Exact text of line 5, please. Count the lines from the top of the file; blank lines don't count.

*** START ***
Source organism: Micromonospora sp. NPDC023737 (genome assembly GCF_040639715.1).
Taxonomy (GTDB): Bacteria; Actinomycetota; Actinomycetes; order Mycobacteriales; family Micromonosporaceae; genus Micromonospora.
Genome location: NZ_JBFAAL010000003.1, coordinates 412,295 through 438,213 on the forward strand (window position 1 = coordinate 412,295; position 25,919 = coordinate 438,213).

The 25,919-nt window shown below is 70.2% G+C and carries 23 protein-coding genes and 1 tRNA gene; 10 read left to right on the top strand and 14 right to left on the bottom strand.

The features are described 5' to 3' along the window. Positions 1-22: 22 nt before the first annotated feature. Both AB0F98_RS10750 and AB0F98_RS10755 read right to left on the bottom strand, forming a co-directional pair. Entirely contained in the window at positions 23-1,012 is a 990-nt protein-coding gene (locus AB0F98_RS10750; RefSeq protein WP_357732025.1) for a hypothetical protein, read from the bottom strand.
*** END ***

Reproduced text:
The features are described 5' to 3' along the window. Positions 1-22: 22 nt before the first annotated feature. Both AB0F98_RS10750 and AB0F98_RS10755 read right to left on the bottom strand, forming a co-directional pair. Entirely contained in the window at positions 23-1,012 is a 990-nt protein-coding gene (locus AB0F98_RS10750; RefSeq protein WP_357732025.1) for a hypothetical protein, read from the bottom strand.